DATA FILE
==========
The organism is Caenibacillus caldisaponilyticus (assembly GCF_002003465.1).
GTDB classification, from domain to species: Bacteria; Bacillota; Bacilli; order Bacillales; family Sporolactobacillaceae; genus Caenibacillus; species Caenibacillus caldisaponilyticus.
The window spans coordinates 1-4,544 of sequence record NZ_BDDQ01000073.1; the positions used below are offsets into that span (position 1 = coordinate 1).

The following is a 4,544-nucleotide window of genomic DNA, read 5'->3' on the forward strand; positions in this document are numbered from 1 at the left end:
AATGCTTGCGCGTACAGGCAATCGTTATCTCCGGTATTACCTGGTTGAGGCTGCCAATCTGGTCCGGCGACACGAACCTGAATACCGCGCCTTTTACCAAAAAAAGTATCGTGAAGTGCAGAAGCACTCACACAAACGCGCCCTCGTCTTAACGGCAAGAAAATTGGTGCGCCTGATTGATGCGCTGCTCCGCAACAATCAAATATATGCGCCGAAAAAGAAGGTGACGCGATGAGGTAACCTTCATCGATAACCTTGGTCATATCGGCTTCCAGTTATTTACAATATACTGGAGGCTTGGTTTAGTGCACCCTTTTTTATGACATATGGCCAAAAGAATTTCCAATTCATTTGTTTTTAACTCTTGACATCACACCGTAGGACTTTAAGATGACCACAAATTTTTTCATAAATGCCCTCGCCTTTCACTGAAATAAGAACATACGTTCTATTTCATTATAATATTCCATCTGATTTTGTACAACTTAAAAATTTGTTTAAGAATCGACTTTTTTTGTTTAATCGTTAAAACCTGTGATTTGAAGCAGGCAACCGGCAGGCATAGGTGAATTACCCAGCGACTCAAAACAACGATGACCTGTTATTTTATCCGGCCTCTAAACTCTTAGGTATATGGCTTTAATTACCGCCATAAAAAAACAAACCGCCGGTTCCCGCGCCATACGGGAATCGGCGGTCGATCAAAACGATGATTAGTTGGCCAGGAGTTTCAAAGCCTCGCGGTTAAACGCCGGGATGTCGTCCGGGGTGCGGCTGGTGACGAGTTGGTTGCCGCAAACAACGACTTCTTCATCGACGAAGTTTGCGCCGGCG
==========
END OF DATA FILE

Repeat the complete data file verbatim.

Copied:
The organism is Caenibacillus caldisaponilyticus (assembly GCF_002003465.1).
GTDB classification, from domain to species: Bacteria; Bacillota; Bacilli; order Bacillales; family Sporolactobacillaceae; genus Caenibacillus; species Caenibacillus caldisaponilyticus.
The window spans coordinates 1-4,544 of sequence record NZ_BDDQ01000073.1; the positions used below are offsets into that span (position 1 = coordinate 1).

The following is a 4,544-nucleotide window of genomic DNA, read 5'->3' on the forward strand; positions in this document are numbered from 1 at the left end:
AATGCTTGCGCGTACAGGCAATCGTTATCTCCGGTATTACCTGGTTGAGGCTGCCAATCTGGTCCGGCGACACGAACCTGAATACCGCGCCTTTTACCAAAAAAAGTATCGTGAAGTGCAGAAGCACTCACACAAACGCGCCCTCGTCTTAACGGCAAGAAAATTGGTGCGCCTGATTGATGCGCTGCTCCGCAACAATCAAATATATGCGCCGAAAAAGAAGGTGACGCGATGAGGTAACCTTCATCGATAACCTTGGTCATATCGGCTTCCAGTTATTTACAATATACTGGAGGCTTGGTTTAGTGCACCCTTTTTTATGACATATGGCCAAAAGAATTTCCAATTCATTTGTTTTTAACTCTTGACATCACACCGTAGGACTTTAAGATGACCACAAATTTTTTCATAAATGCCCTCGCCTTTCACTGAAATAAGAACATACGTTCTATTTCATTATAATATTCCATCTGATTTTGTACAACTTAAAAATTTGTTTAAGAATCGACTTTTTTTGTTTAATCGTTAAAACCTGTGATTTGAAGCAGGCAACCGGCAGGCATAGGTGAATTACCCAGCGACTCAAAACAACGATGACCTGTTATTTTATCCGGCCTCTAAACTCTTAGGTATATGGCTTTAATTACCGCCATAAAAAAACAAACCGCCGGTTCCCGCGCCATACGGGAATCGGCGGTCGATCAAAACGATGATTAGTTGGCCAGGAGTTTCAAAGCCTCGCGGTTAAACGCCGGGATGTCGTCCGGGGTGCGGCTGGTGACGAGTTGGTTGCCGCAAACAACGACTTCTTCATCGACGAAGTTTGCGCCGGCG